Virtual Circuits

Virtual circuits are created within circuits in the policy tree and are used to logically divide or partition the circuit. The virtual circuitlogical definitions that partition a a physical network circuit and used to determine what traffic passes through it and how much defines what traffic will be processed in this partition and how much bandwidth it is allowed. The virtual circuit can enforce fair sharing amongst the network hosts. Traffic is evaluated against the definition of the virtual circuit. Traffic that does not fall within the virtual circuit is evaluated by the next virtual circuit and so on. Each virtual circuit will have it's own set of policy rules.

The following are common use cases for virtual circuits.

  • Virtual circuits are configured to allocate bandwidth or specify policy rules for each branch office or service provider's customer.
  • Separate virtual circuits are configured for WANWide Area Network data and for Internet data.
  • Separate virtual circuits are configured for inbound traffic and for outbound traffic.Virtual circuits cannot be asymmetric, so this technique will accommodate the need for asymmetric partitioning of the circuit.
  • Separate virtual circuits are configured for different aspects of your network for monitoring purposes. For instance, one virtual circuit could be configured to control and monitor your wifi network, and another to control and monitor your servers, and another to control and monitor your back-office computers.
  • A virtual circuit can enforce fair sharing amongst the network hosts in the virtual circuit.
  • A virtual circuit can ensure that a limited number of hosts or connections get preferential treatment.

A virtual circuit can partition the circuit by filtering the traffic by time of day, by VLAN range, by subnets or hosts, by particular application or application group, by traffic direction, and by capping the number of active connections or capping the number of active hosts within the virtual circuit. Any combination of these filters can be applied. For example, you can create a virtual circuit such that a particular branch (or subnet) is allowed a certain set of policies for inbound traffic (as direction) during off work hours (using a schedule).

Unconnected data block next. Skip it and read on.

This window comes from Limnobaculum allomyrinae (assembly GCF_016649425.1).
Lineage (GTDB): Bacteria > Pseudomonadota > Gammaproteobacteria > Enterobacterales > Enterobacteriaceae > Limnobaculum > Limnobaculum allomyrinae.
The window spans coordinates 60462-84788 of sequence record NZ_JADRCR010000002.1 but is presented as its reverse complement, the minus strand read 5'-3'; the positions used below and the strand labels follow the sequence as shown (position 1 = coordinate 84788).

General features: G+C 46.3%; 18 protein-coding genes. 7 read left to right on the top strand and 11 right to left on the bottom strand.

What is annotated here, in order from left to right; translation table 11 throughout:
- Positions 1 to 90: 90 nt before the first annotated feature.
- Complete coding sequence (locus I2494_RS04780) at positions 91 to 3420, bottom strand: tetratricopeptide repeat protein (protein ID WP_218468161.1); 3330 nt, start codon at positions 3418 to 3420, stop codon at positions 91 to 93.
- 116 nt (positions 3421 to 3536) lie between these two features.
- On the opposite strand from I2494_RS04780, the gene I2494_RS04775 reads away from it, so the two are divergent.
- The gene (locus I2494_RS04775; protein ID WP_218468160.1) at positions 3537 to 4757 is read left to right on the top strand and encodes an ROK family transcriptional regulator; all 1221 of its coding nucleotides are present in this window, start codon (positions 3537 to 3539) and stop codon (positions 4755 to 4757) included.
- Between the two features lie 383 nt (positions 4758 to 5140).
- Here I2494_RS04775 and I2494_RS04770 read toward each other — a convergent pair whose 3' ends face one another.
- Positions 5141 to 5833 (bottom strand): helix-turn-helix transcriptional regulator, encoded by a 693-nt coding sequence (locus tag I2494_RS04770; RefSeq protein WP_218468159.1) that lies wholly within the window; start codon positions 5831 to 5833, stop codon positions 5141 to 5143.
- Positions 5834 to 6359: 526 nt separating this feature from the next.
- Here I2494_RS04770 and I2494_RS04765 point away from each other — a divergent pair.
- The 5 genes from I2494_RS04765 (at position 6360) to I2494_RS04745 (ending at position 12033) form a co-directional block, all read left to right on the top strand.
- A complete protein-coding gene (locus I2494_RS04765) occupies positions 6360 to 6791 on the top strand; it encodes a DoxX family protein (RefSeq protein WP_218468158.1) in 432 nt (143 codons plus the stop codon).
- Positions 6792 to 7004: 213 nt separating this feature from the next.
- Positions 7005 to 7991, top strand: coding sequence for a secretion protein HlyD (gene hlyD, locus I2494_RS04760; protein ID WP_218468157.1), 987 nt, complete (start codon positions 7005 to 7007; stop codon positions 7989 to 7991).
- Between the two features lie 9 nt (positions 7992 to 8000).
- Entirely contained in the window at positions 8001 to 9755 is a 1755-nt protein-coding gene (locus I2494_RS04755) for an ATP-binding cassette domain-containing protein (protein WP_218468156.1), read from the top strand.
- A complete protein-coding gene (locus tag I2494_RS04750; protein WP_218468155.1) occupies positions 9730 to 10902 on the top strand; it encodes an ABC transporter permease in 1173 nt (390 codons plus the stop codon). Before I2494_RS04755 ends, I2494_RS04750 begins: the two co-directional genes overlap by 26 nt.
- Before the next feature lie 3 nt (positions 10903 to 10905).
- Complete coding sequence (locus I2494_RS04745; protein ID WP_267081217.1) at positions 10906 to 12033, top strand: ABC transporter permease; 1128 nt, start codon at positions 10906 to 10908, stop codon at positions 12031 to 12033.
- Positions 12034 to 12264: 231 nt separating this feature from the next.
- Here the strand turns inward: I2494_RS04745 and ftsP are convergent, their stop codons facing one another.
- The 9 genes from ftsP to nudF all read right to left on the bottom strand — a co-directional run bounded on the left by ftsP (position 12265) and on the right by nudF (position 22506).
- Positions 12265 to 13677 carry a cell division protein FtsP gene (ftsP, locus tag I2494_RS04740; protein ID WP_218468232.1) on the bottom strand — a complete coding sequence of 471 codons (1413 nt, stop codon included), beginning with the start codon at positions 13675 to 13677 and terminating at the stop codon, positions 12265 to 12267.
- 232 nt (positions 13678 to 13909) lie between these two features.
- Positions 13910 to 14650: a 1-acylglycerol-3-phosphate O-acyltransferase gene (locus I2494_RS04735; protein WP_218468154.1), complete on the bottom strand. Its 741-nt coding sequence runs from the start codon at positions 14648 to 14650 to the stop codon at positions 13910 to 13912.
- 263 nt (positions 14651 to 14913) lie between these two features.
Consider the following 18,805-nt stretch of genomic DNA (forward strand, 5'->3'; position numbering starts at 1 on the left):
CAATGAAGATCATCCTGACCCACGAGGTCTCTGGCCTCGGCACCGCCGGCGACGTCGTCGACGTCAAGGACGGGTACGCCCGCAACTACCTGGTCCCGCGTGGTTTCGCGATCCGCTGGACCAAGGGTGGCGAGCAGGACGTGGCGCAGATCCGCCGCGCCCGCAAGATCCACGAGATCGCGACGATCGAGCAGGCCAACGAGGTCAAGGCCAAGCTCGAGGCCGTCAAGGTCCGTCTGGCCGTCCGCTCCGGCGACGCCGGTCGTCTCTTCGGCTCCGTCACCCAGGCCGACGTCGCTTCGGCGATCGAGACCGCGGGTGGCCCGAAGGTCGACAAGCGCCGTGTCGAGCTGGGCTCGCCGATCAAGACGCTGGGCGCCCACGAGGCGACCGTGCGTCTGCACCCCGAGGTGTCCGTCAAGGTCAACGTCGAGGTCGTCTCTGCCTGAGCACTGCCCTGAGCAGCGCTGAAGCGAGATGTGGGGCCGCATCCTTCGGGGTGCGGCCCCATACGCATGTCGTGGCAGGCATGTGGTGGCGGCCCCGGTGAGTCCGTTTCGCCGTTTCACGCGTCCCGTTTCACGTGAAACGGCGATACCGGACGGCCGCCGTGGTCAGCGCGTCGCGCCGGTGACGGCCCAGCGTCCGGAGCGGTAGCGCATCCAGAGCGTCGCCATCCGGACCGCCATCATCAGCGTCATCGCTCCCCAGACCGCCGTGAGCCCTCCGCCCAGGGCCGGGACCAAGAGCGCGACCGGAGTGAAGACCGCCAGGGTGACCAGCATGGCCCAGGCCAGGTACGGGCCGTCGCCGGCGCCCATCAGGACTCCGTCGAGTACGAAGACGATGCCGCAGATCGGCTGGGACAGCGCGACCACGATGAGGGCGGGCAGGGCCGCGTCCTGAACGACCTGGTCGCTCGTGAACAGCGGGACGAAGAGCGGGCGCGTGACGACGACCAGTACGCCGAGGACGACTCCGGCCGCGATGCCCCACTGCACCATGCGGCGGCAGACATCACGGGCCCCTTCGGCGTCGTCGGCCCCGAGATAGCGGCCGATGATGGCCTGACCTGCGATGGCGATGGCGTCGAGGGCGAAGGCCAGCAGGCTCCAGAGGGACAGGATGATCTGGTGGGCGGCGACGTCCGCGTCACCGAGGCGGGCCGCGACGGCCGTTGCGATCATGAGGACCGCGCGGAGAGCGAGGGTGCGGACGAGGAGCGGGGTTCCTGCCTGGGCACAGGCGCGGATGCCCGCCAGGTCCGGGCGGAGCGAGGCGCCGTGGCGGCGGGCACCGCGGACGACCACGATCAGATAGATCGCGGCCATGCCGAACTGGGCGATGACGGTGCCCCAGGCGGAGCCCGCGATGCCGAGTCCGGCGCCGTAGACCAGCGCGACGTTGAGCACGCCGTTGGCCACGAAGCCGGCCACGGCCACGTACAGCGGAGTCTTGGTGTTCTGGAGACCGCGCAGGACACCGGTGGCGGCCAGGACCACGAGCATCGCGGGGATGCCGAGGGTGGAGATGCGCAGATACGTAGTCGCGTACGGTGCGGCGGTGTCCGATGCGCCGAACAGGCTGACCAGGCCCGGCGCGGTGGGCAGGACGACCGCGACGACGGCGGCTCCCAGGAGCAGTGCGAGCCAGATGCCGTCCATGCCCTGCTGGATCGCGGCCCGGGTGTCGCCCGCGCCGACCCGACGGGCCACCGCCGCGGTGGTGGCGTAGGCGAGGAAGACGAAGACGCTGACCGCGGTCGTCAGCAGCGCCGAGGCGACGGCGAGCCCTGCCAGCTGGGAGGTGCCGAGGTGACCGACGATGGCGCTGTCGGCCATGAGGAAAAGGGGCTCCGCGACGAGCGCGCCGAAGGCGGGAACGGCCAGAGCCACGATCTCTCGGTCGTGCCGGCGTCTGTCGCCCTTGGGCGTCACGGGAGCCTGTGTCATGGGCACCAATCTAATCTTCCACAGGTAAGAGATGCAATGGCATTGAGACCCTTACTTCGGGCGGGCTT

A virtual circuit specifies its desired bandwidth either as kbps or as a percentage of it's parent circuit. When the sum of the desired bandwidths for all the virtual circuits within a circuit exceeds the circuit's bandwidth, the circuit is oversubscribed. Each virtual circuit specifies how it would like to deal with oversubscription. That is, either let the system automatically share the bandwidth amongst the virtual circuits, or specify a minimum bandwidth that is required.

Additionally, a virtual circuit can enable fair sharing amongst hosts in the virtual circuit. When fair sharing is enabled, the virtual circuit is called a dynamic virtual circuit and a further level of traffic shaping is introduced. Traffic is first shaped at the host level, then at the policy level. The bandwidth allocated will be the minimum of the two levels.

A virtual circuit can provide preferential treatment to a limited number of active hosts or to a limited number of active connections.


When configuring a dynamic virtual circuit, the system will not allow the per host bandwidth to be less than 10 kbps, in which case the number of allowed hosts is calculated to be the virtual circuit bandwidth/10 kbps. Any hosts beyond the limit are then evaluated against later virtual circuits in the policy tree.

There is a system limit of 32,500 hosts that can fall into each dynamic virtual circuit. This may occur if the virtual circuit has more than 300 Mbps of bandwidth. When this limit is exceeded, hosts fall into the next applicable virtual circuit.


It is a best practice to create an overflow virtual circuit immediately after a virtual circuit with a connection limit or a host limit, to capture the connections or hosts that were excluded.

Setting options for a virtual circuit.

Network objects are typically used when virtual circuits are created for specific branch office locations, or other subsets of the network, or user groups. Each branch office location or user group would be represented by a static network objecta logical definition created and stored in the Exinda lilbrary, can represent any network component or a dynamic network objectnetwork objects automatically updated and maintained by the Exinda appliance (such as an Active Directory group). A default network object, private net, exists which defines all non-routable subnets. This can be used to create a virtual circuit for all WAN data.

The direction is used to ensure that the virtual circuit only captures traffic in a certain direction. This is useful for asymmetric circuits, as these generally require that at least two virtual circuits are defined - one for the inbound bandwidth and one for the outbound bandwidth.

Virtual circuits are part of the policy tree. To learn how circuits, virtual circuits, and policies work together, see Policy Tree.

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